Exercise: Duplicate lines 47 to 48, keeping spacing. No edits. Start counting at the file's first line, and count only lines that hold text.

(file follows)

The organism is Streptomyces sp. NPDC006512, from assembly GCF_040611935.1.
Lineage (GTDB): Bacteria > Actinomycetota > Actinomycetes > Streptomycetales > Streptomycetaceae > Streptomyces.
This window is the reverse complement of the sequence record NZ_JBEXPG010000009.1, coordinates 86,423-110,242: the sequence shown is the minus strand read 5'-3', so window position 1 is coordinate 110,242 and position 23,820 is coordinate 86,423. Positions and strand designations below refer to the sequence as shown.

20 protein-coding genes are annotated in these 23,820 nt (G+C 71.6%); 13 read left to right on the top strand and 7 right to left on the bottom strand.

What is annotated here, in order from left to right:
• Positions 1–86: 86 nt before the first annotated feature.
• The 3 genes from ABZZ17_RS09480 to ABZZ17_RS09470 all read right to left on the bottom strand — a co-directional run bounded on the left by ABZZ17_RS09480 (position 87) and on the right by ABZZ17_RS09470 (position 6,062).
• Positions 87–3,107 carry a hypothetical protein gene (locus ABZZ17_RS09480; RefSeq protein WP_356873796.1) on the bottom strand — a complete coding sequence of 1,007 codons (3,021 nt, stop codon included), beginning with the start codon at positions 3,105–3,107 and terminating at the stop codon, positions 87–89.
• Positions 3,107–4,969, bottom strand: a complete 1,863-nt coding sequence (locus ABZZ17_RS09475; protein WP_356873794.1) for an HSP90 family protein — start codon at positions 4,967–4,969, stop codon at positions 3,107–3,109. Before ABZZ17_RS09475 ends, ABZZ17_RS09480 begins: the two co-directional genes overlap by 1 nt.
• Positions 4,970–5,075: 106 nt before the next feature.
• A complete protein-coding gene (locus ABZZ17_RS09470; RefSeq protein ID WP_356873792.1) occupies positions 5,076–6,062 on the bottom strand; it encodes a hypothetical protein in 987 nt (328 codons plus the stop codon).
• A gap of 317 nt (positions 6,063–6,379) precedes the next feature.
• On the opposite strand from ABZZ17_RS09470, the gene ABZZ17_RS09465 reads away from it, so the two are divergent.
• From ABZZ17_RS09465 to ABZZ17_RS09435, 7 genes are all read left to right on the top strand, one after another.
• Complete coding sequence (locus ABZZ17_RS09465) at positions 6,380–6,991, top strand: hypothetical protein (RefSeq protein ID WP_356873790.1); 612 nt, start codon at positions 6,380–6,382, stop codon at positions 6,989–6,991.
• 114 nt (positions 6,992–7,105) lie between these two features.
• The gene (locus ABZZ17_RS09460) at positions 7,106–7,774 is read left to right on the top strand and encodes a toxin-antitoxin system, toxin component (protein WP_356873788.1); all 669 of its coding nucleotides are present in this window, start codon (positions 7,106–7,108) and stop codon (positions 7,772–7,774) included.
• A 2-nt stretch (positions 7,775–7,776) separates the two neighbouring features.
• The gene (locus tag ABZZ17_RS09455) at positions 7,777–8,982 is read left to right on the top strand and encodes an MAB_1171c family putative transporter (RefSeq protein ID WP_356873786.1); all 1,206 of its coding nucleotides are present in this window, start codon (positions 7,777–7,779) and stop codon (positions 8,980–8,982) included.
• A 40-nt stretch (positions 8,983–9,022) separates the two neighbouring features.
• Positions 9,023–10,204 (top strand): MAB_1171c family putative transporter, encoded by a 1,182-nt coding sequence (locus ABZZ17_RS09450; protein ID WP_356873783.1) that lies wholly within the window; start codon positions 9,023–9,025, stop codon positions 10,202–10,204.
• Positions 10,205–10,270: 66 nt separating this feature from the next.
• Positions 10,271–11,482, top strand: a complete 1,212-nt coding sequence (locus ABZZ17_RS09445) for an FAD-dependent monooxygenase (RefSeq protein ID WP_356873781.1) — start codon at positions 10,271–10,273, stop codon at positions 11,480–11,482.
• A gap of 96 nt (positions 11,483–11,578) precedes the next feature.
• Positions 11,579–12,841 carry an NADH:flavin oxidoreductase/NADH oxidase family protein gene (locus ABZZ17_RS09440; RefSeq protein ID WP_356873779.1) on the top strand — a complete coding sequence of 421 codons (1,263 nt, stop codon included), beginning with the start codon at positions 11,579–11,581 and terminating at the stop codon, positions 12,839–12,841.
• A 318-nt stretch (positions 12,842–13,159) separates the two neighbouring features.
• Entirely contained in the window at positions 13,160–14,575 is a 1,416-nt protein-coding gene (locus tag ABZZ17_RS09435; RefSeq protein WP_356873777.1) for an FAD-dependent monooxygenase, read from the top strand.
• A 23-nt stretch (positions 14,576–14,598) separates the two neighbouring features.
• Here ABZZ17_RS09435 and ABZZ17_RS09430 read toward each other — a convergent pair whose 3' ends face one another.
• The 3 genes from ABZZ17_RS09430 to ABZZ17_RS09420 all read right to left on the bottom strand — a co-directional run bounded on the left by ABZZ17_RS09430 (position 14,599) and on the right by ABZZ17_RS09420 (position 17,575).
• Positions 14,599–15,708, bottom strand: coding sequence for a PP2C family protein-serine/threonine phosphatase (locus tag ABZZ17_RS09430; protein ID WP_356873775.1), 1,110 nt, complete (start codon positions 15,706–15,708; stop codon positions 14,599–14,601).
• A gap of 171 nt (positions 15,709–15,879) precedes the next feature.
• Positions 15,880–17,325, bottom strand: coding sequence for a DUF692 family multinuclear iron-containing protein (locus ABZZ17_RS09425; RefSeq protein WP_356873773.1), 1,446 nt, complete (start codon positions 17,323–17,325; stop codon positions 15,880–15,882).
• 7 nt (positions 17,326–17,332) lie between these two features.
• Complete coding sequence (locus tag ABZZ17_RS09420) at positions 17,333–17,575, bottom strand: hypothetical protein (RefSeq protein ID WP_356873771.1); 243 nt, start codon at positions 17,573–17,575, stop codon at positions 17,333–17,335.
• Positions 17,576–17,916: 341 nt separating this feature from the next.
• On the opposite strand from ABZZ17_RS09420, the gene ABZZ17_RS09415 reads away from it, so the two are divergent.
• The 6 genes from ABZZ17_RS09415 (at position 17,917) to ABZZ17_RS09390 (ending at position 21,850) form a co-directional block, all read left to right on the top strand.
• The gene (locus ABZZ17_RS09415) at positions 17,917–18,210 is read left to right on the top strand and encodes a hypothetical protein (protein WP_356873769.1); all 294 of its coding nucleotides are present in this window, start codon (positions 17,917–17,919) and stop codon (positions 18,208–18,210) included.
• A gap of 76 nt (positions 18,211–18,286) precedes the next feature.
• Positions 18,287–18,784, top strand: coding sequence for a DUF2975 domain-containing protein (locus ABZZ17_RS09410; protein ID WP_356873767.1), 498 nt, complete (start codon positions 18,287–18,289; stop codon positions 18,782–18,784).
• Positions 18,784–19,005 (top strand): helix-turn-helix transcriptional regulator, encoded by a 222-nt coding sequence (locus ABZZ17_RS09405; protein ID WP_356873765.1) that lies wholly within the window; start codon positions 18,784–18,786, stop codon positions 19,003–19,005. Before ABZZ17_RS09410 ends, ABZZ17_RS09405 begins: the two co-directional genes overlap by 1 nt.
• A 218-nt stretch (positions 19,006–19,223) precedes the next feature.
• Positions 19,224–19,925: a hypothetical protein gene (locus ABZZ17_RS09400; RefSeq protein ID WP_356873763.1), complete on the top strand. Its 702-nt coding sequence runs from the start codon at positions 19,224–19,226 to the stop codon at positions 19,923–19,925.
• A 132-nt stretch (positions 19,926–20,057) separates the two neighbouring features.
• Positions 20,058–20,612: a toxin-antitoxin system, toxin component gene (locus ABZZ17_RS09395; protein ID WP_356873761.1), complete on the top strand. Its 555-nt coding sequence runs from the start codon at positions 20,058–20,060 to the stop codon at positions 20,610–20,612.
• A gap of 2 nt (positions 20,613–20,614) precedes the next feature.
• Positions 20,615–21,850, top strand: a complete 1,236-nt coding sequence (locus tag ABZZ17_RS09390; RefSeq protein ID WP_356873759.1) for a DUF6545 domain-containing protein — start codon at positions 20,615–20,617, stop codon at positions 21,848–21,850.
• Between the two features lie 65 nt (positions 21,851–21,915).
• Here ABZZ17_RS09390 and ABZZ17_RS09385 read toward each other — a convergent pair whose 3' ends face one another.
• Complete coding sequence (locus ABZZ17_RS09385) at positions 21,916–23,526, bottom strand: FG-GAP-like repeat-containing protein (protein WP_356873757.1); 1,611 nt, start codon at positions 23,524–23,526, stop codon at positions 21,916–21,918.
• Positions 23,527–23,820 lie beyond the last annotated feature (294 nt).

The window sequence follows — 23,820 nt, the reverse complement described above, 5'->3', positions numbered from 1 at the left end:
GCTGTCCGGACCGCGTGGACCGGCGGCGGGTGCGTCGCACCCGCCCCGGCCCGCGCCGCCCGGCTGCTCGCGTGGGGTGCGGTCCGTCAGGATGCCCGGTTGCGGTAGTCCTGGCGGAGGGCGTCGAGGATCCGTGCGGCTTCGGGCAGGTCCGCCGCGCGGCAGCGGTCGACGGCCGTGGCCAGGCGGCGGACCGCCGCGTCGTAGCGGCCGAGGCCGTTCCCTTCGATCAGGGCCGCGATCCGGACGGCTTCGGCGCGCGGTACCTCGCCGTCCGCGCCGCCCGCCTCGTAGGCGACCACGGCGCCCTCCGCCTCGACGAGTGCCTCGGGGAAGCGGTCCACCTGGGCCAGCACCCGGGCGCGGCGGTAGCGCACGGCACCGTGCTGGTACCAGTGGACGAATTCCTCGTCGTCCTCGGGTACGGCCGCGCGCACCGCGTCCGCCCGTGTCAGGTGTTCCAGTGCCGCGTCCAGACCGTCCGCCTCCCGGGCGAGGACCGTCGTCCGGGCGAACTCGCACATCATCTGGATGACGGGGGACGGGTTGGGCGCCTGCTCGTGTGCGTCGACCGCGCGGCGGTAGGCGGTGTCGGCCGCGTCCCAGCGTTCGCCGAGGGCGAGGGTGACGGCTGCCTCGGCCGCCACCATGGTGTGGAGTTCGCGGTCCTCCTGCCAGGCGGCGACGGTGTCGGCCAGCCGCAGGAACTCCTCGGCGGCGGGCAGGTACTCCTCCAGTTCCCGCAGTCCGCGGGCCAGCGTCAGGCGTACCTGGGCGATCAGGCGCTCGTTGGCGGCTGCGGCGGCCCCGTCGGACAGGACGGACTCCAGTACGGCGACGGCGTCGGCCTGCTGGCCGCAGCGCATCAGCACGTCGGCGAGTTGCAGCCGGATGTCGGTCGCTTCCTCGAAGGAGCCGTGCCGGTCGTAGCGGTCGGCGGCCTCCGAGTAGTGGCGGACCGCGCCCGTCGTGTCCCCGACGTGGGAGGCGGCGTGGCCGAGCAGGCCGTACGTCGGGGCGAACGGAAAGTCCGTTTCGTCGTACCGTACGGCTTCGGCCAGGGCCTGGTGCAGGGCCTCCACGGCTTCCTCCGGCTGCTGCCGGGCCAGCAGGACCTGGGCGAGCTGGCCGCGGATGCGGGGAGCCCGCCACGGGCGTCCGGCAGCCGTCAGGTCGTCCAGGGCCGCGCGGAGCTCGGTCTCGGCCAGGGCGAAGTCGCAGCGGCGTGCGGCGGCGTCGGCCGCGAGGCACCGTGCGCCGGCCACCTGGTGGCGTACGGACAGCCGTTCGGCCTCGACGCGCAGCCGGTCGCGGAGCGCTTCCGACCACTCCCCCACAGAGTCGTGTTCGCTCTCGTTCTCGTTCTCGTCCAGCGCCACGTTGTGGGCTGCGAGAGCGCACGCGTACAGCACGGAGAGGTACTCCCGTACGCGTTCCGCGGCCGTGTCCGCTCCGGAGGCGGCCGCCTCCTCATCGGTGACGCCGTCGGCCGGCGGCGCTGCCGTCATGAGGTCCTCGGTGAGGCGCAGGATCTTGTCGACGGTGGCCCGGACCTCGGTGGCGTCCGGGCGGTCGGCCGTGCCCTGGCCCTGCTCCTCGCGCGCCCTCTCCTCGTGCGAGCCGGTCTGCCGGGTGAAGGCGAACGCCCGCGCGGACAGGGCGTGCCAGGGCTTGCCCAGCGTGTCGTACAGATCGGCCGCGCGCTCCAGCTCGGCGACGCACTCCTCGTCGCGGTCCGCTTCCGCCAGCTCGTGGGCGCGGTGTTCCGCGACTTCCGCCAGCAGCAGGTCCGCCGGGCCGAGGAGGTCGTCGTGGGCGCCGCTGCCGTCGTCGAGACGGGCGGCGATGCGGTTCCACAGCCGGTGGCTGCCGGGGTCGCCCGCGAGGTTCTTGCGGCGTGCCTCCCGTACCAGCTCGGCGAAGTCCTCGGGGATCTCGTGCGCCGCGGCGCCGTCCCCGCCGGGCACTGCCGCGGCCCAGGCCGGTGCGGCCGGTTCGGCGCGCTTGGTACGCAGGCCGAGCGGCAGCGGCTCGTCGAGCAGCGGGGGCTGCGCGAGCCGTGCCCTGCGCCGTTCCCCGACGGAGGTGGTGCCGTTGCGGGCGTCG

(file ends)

• A gap of 2 nt (positions 20,613–20,614) precedes the next feature.
• Positions 20,615–21,850, top strand: a complete 1,236-nt coding sequence (locus tag ABZZ17_RS09390; RefSeq protein ID WP_356873759.1) for a DUF6545 domain-containing protein — start codon at positions 20,615–20,617, stop codon at positions 21,848–21,850.